Projects on a grand scale generate innumerable written reports setting out the developer’s vision, but very few contain the hard information you get from an architect’s visual plan. Without such spatial maps planners are working blind.
Architects love a plan – nothing makes them happier than a visual map that sets out a problem spatially, rather than in words. By overlaying the existing conditions – whether it be roads over rail; water over electricity supply; existing housing development over planned; flood defences over flood plains – you can see where different (and sometimes competing) elements intersect, or where change is most keenly felt. The beauty of a plan is that it helps you understand what the differing pressures of a project are from the outset. The ability to work out what you want and then understand what you are willing to compromise on to make this happen is the sure foundation of a solid future.
In my work for the National Infrastructure Commission, I assumed (naively) that this type of information planning would be readily to hand, either nationally or at least regionally. How can you plan for new infrastructure or development without understanding the impact it has, or better still the opportunities it could unlock? How can you hope to collaborate with your neighbouring regions if many of the jigsaw pieces are missing? Why build a new transport link from A to B based on the shortest route, when a slight deviation via C would unlock a huge number of homes?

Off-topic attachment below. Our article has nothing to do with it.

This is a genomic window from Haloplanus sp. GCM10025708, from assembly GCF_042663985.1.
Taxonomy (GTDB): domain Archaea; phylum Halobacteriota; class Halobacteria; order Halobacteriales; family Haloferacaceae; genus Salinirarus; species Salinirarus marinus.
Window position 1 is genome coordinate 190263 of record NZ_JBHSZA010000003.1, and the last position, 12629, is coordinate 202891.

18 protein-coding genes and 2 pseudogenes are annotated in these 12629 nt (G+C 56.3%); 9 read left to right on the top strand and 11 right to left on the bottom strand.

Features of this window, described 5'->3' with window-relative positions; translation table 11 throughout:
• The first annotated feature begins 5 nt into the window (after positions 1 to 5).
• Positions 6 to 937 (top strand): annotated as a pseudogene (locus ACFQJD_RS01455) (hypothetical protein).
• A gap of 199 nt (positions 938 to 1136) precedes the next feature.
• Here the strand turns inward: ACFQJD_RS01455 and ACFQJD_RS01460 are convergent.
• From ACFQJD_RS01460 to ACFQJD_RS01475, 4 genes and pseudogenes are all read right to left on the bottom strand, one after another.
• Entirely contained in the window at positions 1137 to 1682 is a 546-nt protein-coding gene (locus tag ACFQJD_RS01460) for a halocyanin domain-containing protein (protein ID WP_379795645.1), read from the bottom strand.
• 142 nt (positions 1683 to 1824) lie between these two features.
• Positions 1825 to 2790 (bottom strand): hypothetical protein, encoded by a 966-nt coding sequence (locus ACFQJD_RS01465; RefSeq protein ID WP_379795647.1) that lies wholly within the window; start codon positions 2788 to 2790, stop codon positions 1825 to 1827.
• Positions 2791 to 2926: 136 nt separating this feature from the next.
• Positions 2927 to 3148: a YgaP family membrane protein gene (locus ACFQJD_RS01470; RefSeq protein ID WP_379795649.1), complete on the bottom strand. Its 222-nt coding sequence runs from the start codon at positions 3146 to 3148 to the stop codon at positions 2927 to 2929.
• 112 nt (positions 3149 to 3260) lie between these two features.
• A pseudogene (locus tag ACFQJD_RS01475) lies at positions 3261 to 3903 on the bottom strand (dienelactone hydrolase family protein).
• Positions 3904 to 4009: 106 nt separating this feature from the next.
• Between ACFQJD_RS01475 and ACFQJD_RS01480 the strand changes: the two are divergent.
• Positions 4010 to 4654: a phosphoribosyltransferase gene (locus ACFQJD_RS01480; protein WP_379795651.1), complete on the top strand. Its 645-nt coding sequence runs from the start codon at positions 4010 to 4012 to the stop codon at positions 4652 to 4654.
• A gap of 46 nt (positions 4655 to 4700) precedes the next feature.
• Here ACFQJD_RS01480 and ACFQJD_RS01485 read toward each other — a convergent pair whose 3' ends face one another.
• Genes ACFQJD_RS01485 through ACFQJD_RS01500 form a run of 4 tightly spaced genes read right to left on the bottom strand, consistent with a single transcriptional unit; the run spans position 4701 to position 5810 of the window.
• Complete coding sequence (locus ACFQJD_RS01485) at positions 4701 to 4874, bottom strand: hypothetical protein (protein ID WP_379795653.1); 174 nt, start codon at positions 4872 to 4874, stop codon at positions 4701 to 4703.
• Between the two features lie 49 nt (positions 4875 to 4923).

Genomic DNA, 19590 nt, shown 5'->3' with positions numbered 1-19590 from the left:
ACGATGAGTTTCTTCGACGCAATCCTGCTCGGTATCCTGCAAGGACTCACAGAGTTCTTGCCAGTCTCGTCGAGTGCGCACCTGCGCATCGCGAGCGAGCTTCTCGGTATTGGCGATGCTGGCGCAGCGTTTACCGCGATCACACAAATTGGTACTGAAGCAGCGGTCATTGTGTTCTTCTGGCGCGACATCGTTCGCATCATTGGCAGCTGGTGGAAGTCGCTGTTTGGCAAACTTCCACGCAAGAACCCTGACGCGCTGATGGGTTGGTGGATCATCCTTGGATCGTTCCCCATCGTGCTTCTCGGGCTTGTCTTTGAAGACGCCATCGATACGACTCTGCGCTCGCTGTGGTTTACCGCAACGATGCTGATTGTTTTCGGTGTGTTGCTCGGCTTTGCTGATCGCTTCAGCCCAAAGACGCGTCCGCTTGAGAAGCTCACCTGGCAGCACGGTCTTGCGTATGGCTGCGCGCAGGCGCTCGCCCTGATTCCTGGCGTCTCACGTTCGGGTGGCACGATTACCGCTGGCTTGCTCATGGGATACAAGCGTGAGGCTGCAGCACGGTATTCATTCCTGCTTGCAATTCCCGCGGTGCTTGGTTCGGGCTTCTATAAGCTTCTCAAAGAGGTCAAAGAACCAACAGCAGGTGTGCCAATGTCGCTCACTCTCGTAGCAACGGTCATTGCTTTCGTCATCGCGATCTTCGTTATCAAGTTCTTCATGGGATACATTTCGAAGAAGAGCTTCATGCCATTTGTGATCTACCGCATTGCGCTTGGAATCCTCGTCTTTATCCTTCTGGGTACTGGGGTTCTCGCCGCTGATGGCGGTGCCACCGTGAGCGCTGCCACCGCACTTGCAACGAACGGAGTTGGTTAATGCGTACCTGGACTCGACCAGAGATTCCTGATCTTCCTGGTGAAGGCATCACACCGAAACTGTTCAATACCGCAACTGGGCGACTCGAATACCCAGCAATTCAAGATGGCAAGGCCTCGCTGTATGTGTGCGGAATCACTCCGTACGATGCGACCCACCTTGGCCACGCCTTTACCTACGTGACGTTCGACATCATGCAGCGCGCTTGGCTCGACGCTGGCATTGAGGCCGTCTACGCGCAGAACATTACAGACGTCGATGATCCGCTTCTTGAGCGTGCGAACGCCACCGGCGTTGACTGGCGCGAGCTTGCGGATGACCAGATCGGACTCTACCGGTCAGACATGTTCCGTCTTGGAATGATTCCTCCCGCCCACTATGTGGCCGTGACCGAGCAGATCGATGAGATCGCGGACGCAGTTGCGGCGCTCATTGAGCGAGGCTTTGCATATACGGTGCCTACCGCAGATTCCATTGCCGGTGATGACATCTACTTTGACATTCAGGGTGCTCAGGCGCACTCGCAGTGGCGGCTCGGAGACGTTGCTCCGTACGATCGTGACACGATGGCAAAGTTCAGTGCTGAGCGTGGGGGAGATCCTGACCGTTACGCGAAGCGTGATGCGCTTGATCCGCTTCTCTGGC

The minute something is drawn, visualised or laid out on a map there is no denying it; no potential misunderstandings or misinterpretations
Spatial plans are not new, of course. The Dutch, French and Danish are used to providing these, often overseen by a city architect. I had been searching for something similar for the Thames Estuary as a commissioner on the 2050 growth commission. I wanted to understand how all the new developments fitted together with the new transport infrastructure planned. I was able to see a large number of exciting and well-developed masterplans for specific areas, but no one map that showed them all. As I met and talked to developers and architects, it was clear that there is a lack of understanding about what, where and when things outside of their own plot are happening. Nobody was looking at the big picture.
How can you hope to collaborate with your neighbouring regions if many of the jigsaw pieces are missing?
It was only when I visited the planning team at the Greater London Authority that I found something near to what I had been looking for: a map of London’s proposed new large-scale development masterplans overlaid with the existing and planned transport and power infrastructure. They say that it has already proved instrumental in not only averting potential clashes, but also unlocking potential investment. With funders able to see London mapped out as a whole, they are able to understand how developments fit into the existing and future picture…
…Continue reading on the Building Magazine website.
Image © Greater London Authority